Apple's most iterative smartphone ever is really hard to judge.
We've given the iPhone 14 Pro and 14 Pro Max a score of 10/10. We've thrown around platitudes like "the perfect smartphone" and even called it "a bargain" based on what you're getting afterwards. But it's obviously not the iPhone that most people worldwide are going to buy, so perhaps the more central question is how does the regular iPhone 14 really fare?
Well, the problem is that many of the things that make the iPhone 14 Pro so excellent also exist over here in the cheaper model. You still get the cohesive ecosystem, blazing fast performance, a solid camera and all the other benefits you get through iOS 16, for example.
At the same time, we also have to state that this is Apple's most iterative update of a product ever, and that the now cheaper iPhone 13 appears to be a far, far better deal compared to the phone that now replaces it.
Apple wants us to look more directly at what a smartphone can do for us, rather than what the specs stipulate, but of course this approach is also a double-edged sword, because with software as cohesive as iOS 16 is, and with a phone that hasn't directly received an SOC upgrade, the iPhone 14 doesn't do a single thing for you that the iPhone 13 can't do almost, if not directly, as well. Yes, it's hyperbolic, for example Crash Detection and Emergency SOS are exclusive features, no doubt about that, and likewise there are then new upgrades here. While we're at it, shouldn't we review them?
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In addition to the two aforementioned features, the resolution of the screen has increased slightly to 2532x1170 and 460ppi, new colours, a different internal design that supposedly allows easier repair, different thermal characteristics under pressure, a new main camera and a new selfie camera. It's not nothing, but it's not much either, is it?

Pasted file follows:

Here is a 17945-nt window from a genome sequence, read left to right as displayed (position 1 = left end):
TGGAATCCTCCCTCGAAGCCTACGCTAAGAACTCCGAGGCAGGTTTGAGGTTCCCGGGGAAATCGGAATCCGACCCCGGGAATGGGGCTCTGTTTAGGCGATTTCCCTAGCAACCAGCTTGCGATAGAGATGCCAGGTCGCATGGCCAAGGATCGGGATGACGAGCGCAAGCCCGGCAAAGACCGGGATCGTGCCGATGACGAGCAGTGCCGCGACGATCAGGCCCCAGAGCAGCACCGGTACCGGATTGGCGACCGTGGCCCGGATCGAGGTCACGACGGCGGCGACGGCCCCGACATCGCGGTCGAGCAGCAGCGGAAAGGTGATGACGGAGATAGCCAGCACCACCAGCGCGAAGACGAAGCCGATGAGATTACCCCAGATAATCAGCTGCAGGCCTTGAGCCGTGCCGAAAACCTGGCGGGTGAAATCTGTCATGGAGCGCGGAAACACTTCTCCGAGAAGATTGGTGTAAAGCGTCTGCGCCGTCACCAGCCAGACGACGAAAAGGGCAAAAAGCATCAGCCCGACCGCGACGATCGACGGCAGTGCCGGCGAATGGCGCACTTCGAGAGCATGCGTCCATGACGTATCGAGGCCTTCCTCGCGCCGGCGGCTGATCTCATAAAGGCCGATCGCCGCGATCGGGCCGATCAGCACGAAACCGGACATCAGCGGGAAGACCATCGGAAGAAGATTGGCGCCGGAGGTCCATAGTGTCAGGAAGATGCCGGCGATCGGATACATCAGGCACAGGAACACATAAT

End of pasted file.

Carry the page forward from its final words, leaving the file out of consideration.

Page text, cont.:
It's still the same A15 Bionic, just so you know, but this time it has one more GPU core, so we land on a total of five. Furthermore, the improved design will supposedly ensure that this chip can go further without having to slow down the clock speed due to thermal throttling. That's not something to complain about as such, and it's also hard to be mad about the fact that both the back and front are now separate pieces, which can therefore be replaced by a technician - separately.
The central wide camera at the back is still 12 megapixels, but is now 26 millimetres, so technically it can pull in a bit more light. You can actually see it, you really have to squint but in these general scenarios there is actually an improvement. Also, the new selfie camera now features Auto Focus, which makes it a lot easier to centre you and can more easily separate you from the rest of the background.
But that's about it. So we're kind of left with the same interesting debate as before. Measured purely on its own terms, the iPhone 14 lacks many of the parameters and technologies we expect from a modern smartphone; there's no 90Hz or 120Hz refresh rate, there's no telephoto lens or optical zoom, it's not an AOD or fancy toy.
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At the same time, this is a phone with such coherent software, combined with the best image processing on the market, IP certification, wireless charging and an ecosystem that is now so efficiently put together that you just can't find it anywhere else, including Google. However, we expect this statement to be debated.
It's both a hugely easy phone to recommend, while also being hugely difficult, and that goes for both those who buy iPhones exclusively, and those who... well, don't.
We have to state that despite the sacrifices, the iPhone 14 is still, from a usage perspective, an excellent smartphone, but that doesn't mean we're willing to forget that this is probably the most iterative update to a core product Apple has ever served up. That is, besides the Watch Series 8.